“When you’re scared, you stay as you are.” ~Stephen Richards, author of Releasing You From Fear
Our world is turbulent. As I write this, we’ve just experienced the worst terrorist attack on U.S. soil since 9/11. Fourteen people lost their lives. Fourteen families lost loved ones during our holyday season. A six-month-old infant lost her parents. My fear of conflict pales in comparison to what these people and many others in our world face on a daily basis. And this is the opportunity that came my way while rehabbing my new home–something I set an intention to do with joy and equanimity.
I hired a contractor and then found it necessary to fire him because the work his employee was doing was shoddy. He was using equipment that didn’t operate well. When I told him I’d hired someone else to finish the job, he threatened to put a lien on my house or take me to court. I paid him what I thought was fair for the work that had been done satisfactorily. He wanted more. His threats escalated.
Conflict scares me so much that sometimes my teeth chatter as though I’m in a deep freeze. I recognize this as a disability because conflict is a part of life. Trying to avoid it as I do often has negative consequences. So I told myself, “Going to court my be an interesting new experience.” I reached out to friends for support.
They gave me good advice. “Make a record of all transactions, take pictures, and stand your ground.” They pointed out I had a good case and he was unlikely to follow through. But his intimidating texts continued. He pointed out how much it would cost to go to court. My hands began to shake, my stomach tied up in knots, I couldn’t go to sleep or I’d wake up in the middle of the night unable to fall back asleep.
To soothe myself, I’d say, “Linda, this is just your fear of conflict. You aren’t going to die and you’re not going bankrupt.”
I texted him back about mediation being a less expensive option. He liked that idea and asked me to set it up. I chuckled at that and texted him back, “If that’s the route you want to take, you set it up.” My friends and I didn’t think he would, but he did.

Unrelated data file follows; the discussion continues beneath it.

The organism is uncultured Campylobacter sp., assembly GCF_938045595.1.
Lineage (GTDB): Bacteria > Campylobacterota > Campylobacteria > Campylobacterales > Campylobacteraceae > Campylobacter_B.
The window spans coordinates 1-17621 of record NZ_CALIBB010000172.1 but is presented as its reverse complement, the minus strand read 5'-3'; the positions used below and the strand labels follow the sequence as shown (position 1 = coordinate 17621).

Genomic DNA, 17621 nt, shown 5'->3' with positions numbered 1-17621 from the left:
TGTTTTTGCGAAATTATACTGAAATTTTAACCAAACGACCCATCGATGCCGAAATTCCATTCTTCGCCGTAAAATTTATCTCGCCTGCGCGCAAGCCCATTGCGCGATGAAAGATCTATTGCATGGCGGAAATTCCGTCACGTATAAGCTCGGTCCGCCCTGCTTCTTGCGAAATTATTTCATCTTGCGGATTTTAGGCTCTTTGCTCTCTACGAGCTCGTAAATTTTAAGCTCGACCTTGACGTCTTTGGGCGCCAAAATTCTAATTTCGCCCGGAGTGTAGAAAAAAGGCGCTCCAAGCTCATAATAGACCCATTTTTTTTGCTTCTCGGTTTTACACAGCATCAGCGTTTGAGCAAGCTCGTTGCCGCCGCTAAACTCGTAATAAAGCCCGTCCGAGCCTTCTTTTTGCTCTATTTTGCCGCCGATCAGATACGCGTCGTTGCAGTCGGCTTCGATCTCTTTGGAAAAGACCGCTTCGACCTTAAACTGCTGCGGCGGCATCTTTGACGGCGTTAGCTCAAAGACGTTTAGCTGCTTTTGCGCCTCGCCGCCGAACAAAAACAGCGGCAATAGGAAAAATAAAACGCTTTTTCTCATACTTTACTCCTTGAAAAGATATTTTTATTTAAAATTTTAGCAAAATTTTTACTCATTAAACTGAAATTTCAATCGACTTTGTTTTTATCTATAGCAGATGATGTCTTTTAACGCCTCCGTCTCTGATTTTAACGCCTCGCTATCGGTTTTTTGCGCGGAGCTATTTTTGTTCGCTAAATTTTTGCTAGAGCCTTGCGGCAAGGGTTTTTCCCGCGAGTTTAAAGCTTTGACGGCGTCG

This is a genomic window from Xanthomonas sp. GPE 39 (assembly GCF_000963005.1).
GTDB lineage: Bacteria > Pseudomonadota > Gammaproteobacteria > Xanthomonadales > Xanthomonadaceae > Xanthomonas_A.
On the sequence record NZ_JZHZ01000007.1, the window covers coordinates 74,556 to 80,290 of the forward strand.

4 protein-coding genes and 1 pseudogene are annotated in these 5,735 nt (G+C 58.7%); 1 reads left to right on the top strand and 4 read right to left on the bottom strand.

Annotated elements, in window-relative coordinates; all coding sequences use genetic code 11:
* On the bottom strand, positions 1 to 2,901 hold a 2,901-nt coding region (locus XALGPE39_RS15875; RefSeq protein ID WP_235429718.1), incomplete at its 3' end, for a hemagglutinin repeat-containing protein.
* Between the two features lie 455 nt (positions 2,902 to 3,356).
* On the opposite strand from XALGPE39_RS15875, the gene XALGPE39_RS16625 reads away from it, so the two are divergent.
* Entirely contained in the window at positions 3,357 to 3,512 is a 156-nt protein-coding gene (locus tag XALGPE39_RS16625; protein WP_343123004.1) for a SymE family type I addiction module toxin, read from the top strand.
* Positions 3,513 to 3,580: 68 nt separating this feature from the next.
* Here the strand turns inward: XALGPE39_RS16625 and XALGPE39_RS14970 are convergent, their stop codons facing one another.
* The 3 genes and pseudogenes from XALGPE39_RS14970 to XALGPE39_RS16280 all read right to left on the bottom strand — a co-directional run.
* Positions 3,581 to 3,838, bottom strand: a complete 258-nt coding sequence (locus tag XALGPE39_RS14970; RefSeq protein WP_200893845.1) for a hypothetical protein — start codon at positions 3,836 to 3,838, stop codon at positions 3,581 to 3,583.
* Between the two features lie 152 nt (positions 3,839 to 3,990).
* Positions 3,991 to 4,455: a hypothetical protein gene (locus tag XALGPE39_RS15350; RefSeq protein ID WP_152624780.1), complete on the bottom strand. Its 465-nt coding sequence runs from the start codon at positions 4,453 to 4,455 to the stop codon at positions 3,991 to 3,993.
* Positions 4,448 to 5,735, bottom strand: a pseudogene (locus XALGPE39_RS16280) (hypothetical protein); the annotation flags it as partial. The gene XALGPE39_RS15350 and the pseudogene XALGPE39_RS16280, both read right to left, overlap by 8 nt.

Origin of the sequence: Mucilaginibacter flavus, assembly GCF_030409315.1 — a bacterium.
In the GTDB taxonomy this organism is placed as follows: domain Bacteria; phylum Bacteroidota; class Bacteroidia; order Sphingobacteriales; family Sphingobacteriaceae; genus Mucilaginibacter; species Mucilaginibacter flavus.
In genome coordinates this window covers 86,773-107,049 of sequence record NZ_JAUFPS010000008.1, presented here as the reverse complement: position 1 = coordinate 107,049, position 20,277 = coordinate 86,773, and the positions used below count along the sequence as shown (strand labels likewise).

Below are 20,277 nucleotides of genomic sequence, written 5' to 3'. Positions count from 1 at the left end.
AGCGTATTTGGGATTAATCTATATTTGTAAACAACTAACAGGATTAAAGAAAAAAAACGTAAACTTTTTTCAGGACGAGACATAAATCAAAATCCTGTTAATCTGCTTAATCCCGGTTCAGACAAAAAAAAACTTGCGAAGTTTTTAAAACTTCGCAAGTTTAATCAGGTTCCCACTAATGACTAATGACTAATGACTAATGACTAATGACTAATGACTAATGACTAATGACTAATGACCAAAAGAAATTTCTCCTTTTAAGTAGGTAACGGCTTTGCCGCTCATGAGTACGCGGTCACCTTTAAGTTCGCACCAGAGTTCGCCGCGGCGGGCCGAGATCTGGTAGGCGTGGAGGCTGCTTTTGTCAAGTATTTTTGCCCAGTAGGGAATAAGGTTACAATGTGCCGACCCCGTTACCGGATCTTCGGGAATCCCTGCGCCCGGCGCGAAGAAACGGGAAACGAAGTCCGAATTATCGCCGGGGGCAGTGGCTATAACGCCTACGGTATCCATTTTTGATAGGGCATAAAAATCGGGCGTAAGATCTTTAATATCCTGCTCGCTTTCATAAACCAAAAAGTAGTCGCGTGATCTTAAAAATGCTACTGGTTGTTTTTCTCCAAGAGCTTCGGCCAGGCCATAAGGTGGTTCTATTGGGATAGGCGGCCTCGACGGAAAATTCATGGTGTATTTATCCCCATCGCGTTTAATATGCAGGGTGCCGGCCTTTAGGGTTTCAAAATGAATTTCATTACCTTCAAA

For me, it wasn’t so much about the money as it was maintaining my self-respect. I didn’t want to give in to intimidation. I needed to pull on my inner strength. I didn’t want to give this contractor the message he could get away with bullying women.
The woman from the mediation center told me I might hear something new in our facilitated conversation that would change my perspective, so I put my checkbook in my purse just in case.
However, the new information seemed to support my position. He’d fired his employee and admitted he’d been lied to about the job. He also said I’d been nice whereas other people he’s dealt with have been nasty. He offered to drop the whole thing if I paid him $200 instead of the $300 he’d asked for. It was tempting to accept just to be done with this.
When I didn’t accept, he returned to his intimidating tactics, noting it was time for him to learn how the small claims court system works. He asked the mediator for directions to the court building and left in a huff.
I went out to lunch with my friend who accompanied me for support. Despite being distracted by fear and uneasiness, we had a lovely afternoon.
The next morning another friend called to share her experience reporting a contractor to the Better Business Bureau. She encouraged me to do the same. I hated the thought of my complaint appearing on a webpage for all to see. Even though uncomfortable with her suggestion, I went to the BBB webpage to check out the procedure. When I read they wouldn’t be involved if there was litigation, I decided if I was going to do it, now was the time.
Early the next morning, the contractor began texting and calling. Interpreting this as more intimidation, my hands shook and my heart pounded. With a friend’s encouragement, I returned his call. He said, “Let’s drop this. Lesson learned. I see where you’re coming from.”
I asked him what he was able to see now that he couldn’t see in the mediation. He admitted his employee, whom he had trusted, used poor equipment and he understood why I hired someone else to finish the job. Perhaps seeing my complaint in writing did the trick.
This experience helped me grow in my ability to handle conflict and intimidation. I stood up to bullying…with a lot of help from my friends. For that I am grateful.
I can’t help but wonder for what bigger conflict this is preparing me.
If you tend to avoid conflict, I’d love to hear how you’ve learned to handle your discomfort. I’m sure I have more to learn.